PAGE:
Workshop How to Become a Successful College Student January St

Document Sample
Workshop How to Become a Successful College Student January St Powered By Docstoc
					Workshop: How to Become a Successful College Student                                         1
January 21, 2007 St. Andrew Kim Catholic Church, Olney, MD

                          TIPS ON TEST TAKING
                    Richard M. Felder (North Carolina State University)

                       James E. Stice (University of Texas at Austin)


    •   Study in small groups

            o Make sure your study group contains only students who are serious about
              studying. At least some of them should be at your level of ability or better.
            o Go over as many different problems as you can (like old homework
              problems, unassigned problems in the course text, and problems on old
              exams). Set up the solutions, but don't crunch numbers. Don't leave a
              problem until you're convinced you could do it by yourself.
            o Brainstorm possible things you could be asked and answers you might
            o Leave the beer in the refrigerator until you're done studying.

    •   Make up a crib sheet as though you were going to cheat on a closed-book exam.
        If the test is closed-book, know what's on the sheet. If it's open-book, bring the
        sheet with you.

    •   Don't stay up all night studying. Try to get a reasonable amount of sleep the
        night before the exam. If that's not possible, try to get a nap before the exam, or at
        least a short rest.

    •   Set up a backup system for your alarm clock. Set a second alarm, or arrange
        for a wake-up call from a friend.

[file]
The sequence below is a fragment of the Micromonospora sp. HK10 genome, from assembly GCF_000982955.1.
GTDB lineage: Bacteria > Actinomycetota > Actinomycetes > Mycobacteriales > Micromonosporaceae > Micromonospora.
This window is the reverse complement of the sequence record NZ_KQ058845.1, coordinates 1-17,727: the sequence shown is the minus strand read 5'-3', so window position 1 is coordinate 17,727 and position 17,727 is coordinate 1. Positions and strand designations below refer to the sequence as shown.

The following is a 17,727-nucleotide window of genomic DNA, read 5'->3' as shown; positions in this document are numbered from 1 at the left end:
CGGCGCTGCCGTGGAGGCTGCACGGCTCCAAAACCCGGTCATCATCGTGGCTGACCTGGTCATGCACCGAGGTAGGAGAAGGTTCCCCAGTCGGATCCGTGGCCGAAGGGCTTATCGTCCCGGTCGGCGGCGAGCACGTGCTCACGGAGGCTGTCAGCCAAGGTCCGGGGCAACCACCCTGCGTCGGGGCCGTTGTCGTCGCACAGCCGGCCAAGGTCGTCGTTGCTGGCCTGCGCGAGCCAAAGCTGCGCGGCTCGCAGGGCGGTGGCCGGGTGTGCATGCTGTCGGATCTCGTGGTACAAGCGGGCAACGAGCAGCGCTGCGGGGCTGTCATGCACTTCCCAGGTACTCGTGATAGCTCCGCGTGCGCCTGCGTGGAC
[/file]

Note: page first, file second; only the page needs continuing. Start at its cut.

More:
•   Arrange for backup transportation to campus.

    •   Bring everything you need to the exam:

            o   textbook/lecture notes if the exam is open book
            o   paper and several pencils with erasers
            o   calculator with extra batteries
            o   allowed handbooks and tables (such as steam tables)
            o   allowed class handouts
            o   crib sheets (if allowed)
Workshop: How to Become a Successful College Student                                         2
January 21, 2007 St. Andrew Kim Catholic Church, Olney, MD


    •   Read over the whole exam before beginning to write anything.

    •   Choose the problem or question that seems easiest to you and do it first.
        Continue to do the problems in order of increasing difficulty.

    •   STAY IN MOTION!!! Work on a problem until you get stuck. Think about it for
        a minute or two, and if nothing comes to you then drop it and go on to another
        problem. Don't spend 30 minutes sweating out an additional five points on a
        problem and run out of time, leaving a 40-point problem untouched. You may
        later have time to return to the first one and you're much more likely to think of
        how to do it then.

    •   Show your work. Give enough detail so that both you and the grader can tell
        what you're trying to do. Even if you can do the problem in your head, don't. If
        you're wrong, you get a zero; if you're right, you could be suspected of cheating.

    •   Watch out for significant figures. Some instructors don't appreciate answers like
        23.694028, even if that's what the calculator says.

    •   Think partial credit. Try to put something down for each part of every
        problem/question. If you don't have time to solve a problem completely, tell what
        you'd do if you had more time.

    •   Keep your work legible. If an instructor can't read what you wrote, you aren't
        likely to get full credit and you may not get any.

    •   If you don't understand a question, ask the instructor/proctor for help. You
        might get some, and it never hurts to try.

    •   Don't panic. If you feel yourself sweating or hyperventilating, put down your
        pencil, close your eyes, take a few deep breaths, and consciously relax any
        muscles that you're clenching (jaw, neck, stomach). When you're calmer, go back
        to work.

    •   If you have time at the end, check your solutions. Did you answer each part of
        every question? Did you answer the question(s) asked? Do your answers look
        reasonable? Do your calculations check out? (Save this one for last.)

    •   Hand in your paper when time is called. Nothing makes an instructor/proctor
        more homicidal than having to wrestle you to the floor to get your paper.

The Slasher The Slasher